Manchester City may cast an envious eye across the city to their neighbours at Old Trafford. What Sir Alex Ferguson has achieved at Manchester United is not the result of purchasing power alone. Granted, for much of the past 20 years he has been assisted by deeper pockets than most of his rivals but that did not guarantee success, let alone its repetition. That came from understanding how to harness individual motivation and skill to a strong and enduring collective effort, backed up by a brilliant tactical footballing brain. His story is not one of ‘one season wonders’ … but that is for another day. It may be worth a prediction that Manchester City will not achieve anything like the same success until the people running the club realise that they need more players with a higher intrinsic motivation than at present. In the current game, paying top wages may be an indispensable part of assembling winning talent but it is simply not enough to turn potential into reality. That realisation is basic. Acting on it successfully is difficult.
Postscript (added 05/08/11)
As an interesting postscript, the Manchester United player, Paul Scholes, made a series of very interesting observations in July 2011 on retiring as a player. Commenting on both the current England squad and the team of which he was a part when he decided to retire prematurely from international football in 2004, his observations seem to point to the heart of why England as a football team have failed to succeed, particularly in the last decade or so despite containing talented and highly feted individuals.
Scholes is widely regarded as one of the finest midfield players of his generation, a team player par excellence who always avoided the personal limelight. There was surprise when he announced his international retirement, though most commentators accepted his explanation at the time that he wanted to devote his energies to his club football and his family. It now seems, however, that Scholes had become disillusioned with the attitude and team ethic of some of his international colleagues. He charges that England’s lack of success is not due to a deficiency in talent, rather the ego of players selfishly chasing personal glory at the expense of collective success. “I wanted to be part of a team and there were individuals who were after personal glory. Instead of making a simple pass of 10 yards, they might try to smack it 80 yards to get themselves noticed … If you look at the Spain team now [the current World champions], they all seem to play for each other. There isn’t one of them who would try to do something in a game that doesn’t suit the team and the way they play. And that could happen here with England.”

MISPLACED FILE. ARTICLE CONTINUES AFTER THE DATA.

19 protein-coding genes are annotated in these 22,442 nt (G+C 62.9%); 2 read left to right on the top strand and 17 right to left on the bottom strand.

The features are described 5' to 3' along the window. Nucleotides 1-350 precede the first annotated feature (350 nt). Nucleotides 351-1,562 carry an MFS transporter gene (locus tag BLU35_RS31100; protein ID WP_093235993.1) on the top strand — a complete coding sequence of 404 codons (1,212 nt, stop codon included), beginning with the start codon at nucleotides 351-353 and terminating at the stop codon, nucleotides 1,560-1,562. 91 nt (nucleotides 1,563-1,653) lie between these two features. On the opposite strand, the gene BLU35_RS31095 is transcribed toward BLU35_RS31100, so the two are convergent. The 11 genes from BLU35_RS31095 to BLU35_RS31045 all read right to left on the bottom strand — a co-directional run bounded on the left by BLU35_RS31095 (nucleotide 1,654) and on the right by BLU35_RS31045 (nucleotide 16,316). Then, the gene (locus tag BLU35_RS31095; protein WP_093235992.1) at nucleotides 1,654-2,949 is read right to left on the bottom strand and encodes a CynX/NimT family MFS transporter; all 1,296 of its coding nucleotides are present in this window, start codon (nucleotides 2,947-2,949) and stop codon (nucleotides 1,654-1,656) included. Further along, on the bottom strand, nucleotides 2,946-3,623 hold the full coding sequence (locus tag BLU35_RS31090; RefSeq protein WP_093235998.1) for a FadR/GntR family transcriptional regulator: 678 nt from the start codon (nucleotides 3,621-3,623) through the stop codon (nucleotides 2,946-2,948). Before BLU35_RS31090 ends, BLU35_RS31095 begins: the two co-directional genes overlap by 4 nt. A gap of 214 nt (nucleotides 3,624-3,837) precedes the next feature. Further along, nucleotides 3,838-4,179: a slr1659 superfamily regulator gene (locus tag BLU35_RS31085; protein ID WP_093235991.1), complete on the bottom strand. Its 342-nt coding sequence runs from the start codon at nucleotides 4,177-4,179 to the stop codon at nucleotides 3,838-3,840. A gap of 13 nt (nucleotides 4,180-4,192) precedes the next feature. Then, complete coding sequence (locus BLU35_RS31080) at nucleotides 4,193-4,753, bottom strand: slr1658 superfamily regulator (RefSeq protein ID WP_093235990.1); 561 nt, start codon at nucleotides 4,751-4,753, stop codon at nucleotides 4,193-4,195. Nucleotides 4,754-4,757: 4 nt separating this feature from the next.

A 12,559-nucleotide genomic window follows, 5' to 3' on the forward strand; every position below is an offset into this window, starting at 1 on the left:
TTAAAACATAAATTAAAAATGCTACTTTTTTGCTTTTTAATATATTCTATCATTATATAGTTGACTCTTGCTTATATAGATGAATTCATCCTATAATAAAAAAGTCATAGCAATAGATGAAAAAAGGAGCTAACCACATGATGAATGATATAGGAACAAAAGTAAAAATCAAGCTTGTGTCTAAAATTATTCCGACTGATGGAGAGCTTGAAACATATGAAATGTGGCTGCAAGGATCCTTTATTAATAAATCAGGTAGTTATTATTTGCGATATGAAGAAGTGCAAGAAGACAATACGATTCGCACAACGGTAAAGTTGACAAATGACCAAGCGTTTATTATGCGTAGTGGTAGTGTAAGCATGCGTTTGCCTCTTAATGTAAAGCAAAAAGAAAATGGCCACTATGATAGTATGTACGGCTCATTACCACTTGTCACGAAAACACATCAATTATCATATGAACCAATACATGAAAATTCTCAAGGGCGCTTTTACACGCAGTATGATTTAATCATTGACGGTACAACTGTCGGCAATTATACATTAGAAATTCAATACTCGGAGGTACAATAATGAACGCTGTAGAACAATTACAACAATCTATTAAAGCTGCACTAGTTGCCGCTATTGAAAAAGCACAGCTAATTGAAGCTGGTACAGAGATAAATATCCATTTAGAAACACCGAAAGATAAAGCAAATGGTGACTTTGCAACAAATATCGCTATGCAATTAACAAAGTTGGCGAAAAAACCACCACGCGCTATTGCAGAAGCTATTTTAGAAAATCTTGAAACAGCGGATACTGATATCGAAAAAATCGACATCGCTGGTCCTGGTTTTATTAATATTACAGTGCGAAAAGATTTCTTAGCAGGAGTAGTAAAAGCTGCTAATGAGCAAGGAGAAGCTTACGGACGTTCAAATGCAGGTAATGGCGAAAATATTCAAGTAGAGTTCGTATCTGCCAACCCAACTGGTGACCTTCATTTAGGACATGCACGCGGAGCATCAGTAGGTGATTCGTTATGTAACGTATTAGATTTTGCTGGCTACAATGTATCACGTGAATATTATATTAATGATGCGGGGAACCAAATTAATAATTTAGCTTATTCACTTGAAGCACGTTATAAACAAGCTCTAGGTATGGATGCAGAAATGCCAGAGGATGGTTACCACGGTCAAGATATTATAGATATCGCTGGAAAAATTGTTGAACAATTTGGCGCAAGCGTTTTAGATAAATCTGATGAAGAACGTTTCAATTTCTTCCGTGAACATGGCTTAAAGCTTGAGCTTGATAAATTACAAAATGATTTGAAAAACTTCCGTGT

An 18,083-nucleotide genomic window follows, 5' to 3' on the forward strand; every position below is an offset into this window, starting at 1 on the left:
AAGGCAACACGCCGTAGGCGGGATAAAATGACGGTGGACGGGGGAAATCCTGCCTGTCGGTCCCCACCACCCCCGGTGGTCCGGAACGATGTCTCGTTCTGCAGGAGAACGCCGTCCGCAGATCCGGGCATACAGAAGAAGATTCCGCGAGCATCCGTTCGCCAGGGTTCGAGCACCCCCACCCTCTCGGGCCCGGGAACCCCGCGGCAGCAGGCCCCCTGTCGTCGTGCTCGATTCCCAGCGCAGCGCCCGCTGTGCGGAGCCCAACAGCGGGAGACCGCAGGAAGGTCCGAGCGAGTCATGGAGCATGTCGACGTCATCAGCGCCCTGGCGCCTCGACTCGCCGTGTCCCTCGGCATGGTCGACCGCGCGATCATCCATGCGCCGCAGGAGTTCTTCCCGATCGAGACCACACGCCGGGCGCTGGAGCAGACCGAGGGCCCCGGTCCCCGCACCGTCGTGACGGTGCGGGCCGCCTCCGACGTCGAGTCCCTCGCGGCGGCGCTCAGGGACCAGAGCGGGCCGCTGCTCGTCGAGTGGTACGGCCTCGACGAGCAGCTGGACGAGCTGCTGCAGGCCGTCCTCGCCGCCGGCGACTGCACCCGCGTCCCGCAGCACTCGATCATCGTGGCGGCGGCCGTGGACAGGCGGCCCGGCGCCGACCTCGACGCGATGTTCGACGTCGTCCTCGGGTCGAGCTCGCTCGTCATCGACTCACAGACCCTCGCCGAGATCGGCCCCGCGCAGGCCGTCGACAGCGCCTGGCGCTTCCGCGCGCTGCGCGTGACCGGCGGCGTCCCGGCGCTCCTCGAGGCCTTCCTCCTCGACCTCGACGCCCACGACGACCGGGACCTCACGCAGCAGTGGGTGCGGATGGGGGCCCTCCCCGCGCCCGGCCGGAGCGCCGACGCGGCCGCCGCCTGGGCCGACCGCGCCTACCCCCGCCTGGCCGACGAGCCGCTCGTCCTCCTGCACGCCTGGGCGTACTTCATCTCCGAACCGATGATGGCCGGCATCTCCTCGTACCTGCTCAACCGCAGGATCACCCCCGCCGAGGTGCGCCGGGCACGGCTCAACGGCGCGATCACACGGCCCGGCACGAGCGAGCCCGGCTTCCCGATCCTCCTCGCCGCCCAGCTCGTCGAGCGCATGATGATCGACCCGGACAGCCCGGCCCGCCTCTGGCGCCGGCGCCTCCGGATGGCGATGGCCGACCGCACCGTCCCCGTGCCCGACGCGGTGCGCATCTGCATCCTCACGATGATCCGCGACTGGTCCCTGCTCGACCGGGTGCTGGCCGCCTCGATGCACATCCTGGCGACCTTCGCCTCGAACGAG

Scholes’ observations are interesting because they illustrate the essential point that a cohesive team will nearly always outperform a collection of more talented individuals. Of course, this has its limits – there will be a tipping point when the disparity in ability between the opposing individuals becomes too great for team cohesion and spirit alone to be sufficient. Nevertheless, when opposing teams are relatively evenly balanced in terms of ability, it is the extras such as team cohesion and attitude that will make the difference. This perhaps explains why Greece was able to win the European Football Championship in 2004, at the expense of several more ostensibly talented teams (notably, including the England team that Scholes retired from after the tournament). The Greek team played as a unit, without individual stars and big egos, and ultimately prevailed. Since then, they have made little or no impact at international level, but for the duration of the 2004 tournament, they battled and performed as one unit. England, with all its star Premiership players and powerful egos, exited yet again at the quarter-finals to a Portugese team they were well capable of beating in normal time. In the 2010 World Cup, the destructive tensions produced by the egos of some of the England players (coupled with management’s failure to understand the specific dynamics and requirements of a squad when kept together for longer than usual) seems to have been the major contribution to one of the most abject sporting performances in England history.
Contrast that with the Spanish squad. Yes, they had individual players with egos and profiles every bit as big as the England players, yet the difference is they were prepared to subsume all individuality to the benefit of collective success. This gave them the confidence to play some sublime football, even when under pressure – don’t forget, they unexpectedly lost 1:0 to Switzerland early on, with Spanish Press recriminations against their goalkeeper for allegedly being distracted by his girlfriend from the sidelines! Likewise, the success of a very young German team who humiliated England 4:1. The Germans played as a unit, as they invariably do in tournaments, and they went on to humiliate the talented and much fancied Argentinians (Lionel Messi, Carlos Tevez & Co). Both the Argentinians and the Brazilians (also very talented and fancied to win the tournament) fell apart as teams when the going got tough and, in their losing knockout matches against Germany and Holland respectively, it is noteworthy that players on these teams started bickering with and blaming each other when they fell behind.